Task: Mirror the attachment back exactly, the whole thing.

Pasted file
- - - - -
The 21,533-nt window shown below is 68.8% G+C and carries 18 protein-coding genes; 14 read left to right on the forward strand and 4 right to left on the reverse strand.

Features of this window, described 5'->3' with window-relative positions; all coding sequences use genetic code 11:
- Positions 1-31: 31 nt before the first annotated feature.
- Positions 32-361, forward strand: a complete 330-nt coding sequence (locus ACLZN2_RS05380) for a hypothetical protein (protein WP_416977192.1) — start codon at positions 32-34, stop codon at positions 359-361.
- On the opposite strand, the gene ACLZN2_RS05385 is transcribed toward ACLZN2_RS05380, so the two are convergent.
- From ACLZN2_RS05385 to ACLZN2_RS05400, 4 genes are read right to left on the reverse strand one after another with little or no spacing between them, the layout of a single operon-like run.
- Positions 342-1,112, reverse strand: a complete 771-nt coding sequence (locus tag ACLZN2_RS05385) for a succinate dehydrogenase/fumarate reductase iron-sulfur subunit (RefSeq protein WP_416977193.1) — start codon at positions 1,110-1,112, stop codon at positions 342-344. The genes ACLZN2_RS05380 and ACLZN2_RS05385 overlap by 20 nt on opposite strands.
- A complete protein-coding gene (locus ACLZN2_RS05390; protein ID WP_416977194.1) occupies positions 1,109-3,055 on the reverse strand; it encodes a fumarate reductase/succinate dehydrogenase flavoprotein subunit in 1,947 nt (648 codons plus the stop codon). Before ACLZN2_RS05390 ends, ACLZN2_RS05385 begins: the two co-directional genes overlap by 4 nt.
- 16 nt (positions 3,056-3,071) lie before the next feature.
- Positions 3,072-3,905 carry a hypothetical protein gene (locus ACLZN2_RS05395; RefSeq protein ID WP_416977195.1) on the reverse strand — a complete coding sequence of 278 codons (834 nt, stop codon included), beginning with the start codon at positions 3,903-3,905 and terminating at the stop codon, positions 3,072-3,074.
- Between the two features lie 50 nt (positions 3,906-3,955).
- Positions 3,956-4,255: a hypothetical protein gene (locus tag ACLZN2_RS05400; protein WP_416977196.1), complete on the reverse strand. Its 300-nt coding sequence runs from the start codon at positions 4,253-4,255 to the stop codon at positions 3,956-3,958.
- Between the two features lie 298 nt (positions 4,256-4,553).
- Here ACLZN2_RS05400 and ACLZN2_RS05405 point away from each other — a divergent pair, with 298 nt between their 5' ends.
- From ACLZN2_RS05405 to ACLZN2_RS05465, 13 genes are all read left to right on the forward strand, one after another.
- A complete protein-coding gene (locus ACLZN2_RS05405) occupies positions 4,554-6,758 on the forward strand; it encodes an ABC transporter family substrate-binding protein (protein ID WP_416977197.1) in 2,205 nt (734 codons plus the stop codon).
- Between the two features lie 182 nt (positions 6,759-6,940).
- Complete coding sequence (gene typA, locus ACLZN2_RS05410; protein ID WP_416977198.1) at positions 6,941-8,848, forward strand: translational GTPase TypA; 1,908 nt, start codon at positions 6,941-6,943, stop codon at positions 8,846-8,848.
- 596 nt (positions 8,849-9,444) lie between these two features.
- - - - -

The 21,533-nt window shown below is 68.8% G+C and carries 18 protein-coding genes; 14 read left to right on the forward strand and 4 right to left on the reverse strand.

Features of this window, described 5'->3' with window-relative positions; all coding sequences use genetic code 11:
- Positions 1-31: 31 nt before the first annotated feature.
- Positions 32-361, forward strand: a complete 330-nt coding sequence (locus ACLZN2_RS05380) for a hypothetical protein (protein WP_416977192.1) — start codon at positions 32-34, stop codon at positions 359-361.
- On the opposite strand, the gene ACLZN2_RS05385 is transcribed toward ACLZN2_RS05380, so the two are convergent.
- From ACLZN2_RS05385 to ACLZN2_RS05400, 4 genes are read right to left on the reverse strand one after another with little or no spacing between them, the layout of a single operon-like run.
- Positions 342-1,112, reverse strand: a complete 771-nt coding sequence (locus tag ACLZN2_RS05385) for a succinate dehydrogenase/fumarate reductase iron-sulfur subunit (RefSeq protein WP_416977193.1) — start codon at positions 1,110-1,112, stop codon at positions 342-344. The genes ACLZN2_RS05380 and ACLZN2_RS05385 overlap by 20 nt on opposite strands.
- A complete protein-coding gene (locus ACLZN2_RS05390; protein ID WP_416977194.1) occupies positions 1,109-3,055 on the reverse strand; it encodes a fumarate reductase/succinate dehydrogenase flavoprotein subunit in 1,947 nt (648 codons plus the stop codon). Before ACLZN2_RS05390 ends, ACLZN2_RS05385 begins: the two co-directional genes overlap by 4 nt.
- 16 nt (positions 3,056-3,071) lie before the next feature.
- Positions 3,072-3,905 carry a hypothetical protein gene (locus ACLZN2_RS05395; RefSeq protein ID WP_416977195.1) on the reverse strand — a complete coding sequence of 278 codons (834 nt, stop codon included), beginning with the start codon at positions 3,903-3,905 and terminating at the stop codon, positions 3,072-3,074.
- Between the two features lie 50 nt (positions 3,906-3,955).
- Positions 3,956-4,255: a hypothetical protein gene (locus tag ACLZN2_RS05400; protein WP_416977196.1), complete on the reverse strand. Its 300-nt coding sequence runs from the start codon at positions 4,253-4,255 to the stop codon at positions 3,956-3,958.
- Between the two features lie 298 nt (positions 4,256-4,553).
- Here ACLZN2_RS05400 and ACLZN2_RS05405 point away from each other — a divergent pair, with 298 nt between their 5' ends.
- From ACLZN2_RS05405 to ACLZN2_RS05465, 13 genes are all read left to right on the forward strand, one after another.
- A complete protein-coding gene (locus ACLZN2_RS05405) occupies positions 4,554-6,758 on the forward strand; it encodes an ABC transporter family substrate-binding protein (protein ID WP_416977197.1) in 2,205 nt (734 codons plus the stop codon).
- Between the two features lie 182 nt (positions 6,759-6,940).
- Complete coding sequence (gene typA, locus ACLZN2_RS05410; protein ID WP_416977198.1) at positions 6,941-8,848, forward strand: translational GTPase TypA; 1,908 nt, start codon at positions 6,941-6,943, stop codon at positions 8,846-8,848.
- 596 nt (positions 8,849-9,444) lie between these two features.